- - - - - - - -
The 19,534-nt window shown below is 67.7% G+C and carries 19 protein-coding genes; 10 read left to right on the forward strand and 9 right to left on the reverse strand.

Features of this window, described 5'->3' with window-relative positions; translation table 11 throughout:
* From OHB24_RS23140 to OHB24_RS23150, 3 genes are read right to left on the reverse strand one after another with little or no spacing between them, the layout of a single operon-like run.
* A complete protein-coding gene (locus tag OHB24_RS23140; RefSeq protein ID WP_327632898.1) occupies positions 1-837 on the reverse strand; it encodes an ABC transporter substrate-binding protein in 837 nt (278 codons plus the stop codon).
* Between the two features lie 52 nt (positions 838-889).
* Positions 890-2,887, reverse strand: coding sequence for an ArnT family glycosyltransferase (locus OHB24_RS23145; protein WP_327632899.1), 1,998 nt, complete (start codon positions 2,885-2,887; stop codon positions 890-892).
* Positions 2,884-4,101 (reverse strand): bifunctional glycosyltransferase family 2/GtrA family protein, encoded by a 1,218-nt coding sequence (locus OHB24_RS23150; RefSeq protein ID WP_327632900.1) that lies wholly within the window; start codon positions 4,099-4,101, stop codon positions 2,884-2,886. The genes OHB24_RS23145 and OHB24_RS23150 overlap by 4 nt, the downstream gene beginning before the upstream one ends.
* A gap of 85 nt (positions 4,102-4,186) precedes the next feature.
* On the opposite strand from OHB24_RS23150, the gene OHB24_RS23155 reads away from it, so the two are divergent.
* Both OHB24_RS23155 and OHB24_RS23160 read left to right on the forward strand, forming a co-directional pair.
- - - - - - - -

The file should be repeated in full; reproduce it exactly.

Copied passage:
The 19,534-nt window shown below is 67.7% G+C and carries 19 protein-coding genes; 10 read left to right on the forward strand and 9 right to left on the reverse strand.

Features of this window, described 5'->3' with window-relative positions; translation table 11 throughout:
* From OHB24_RS23140 to OHB24_RS23150, 3 genes are read right to left on the reverse strand one after another with little or no spacing between them, the layout of a single operon-like run.
* A complete protein-coding gene (locus tag OHB24_RS23140; RefSeq protein ID WP_327632898.1) occupies positions 1-837 on the reverse strand; it encodes an ABC transporter substrate-binding protein in 837 nt (278 codons plus the stop codon).
* Between the two features lie 52 nt (positions 838-889).
* Positions 890-2,887, reverse strand: coding sequence for an ArnT family glycosyltransferase (locus OHB24_RS23145; protein WP_327632899.1), 1,998 nt, complete (start codon positions 2,885-2,887; stop codon positions 890-892).
* Positions 2,884-4,101 (reverse strand): bifunctional glycosyltransferase family 2/GtrA family protein, encoded by a 1,218-nt coding sequence (locus OHB24_RS23150; RefSeq protein ID WP_327632900.1) that lies wholly within the window; start codon positions 4,099-4,101, stop codon positions 2,884-2,886. The genes OHB24_RS23145 and OHB24_RS23150 overlap by 4 nt, the downstream gene beginning before the upstream one ends.
* A gap of 85 nt (positions 4,102-4,186) precedes the next feature.
* On the opposite strand from OHB24_RS23150, the gene OHB24_RS23155 reads away from it, so the two are divergent.
* Both OHB24_RS23155 and OHB24_RS23160 read left to right on the forward strand, forming a co-directional pair.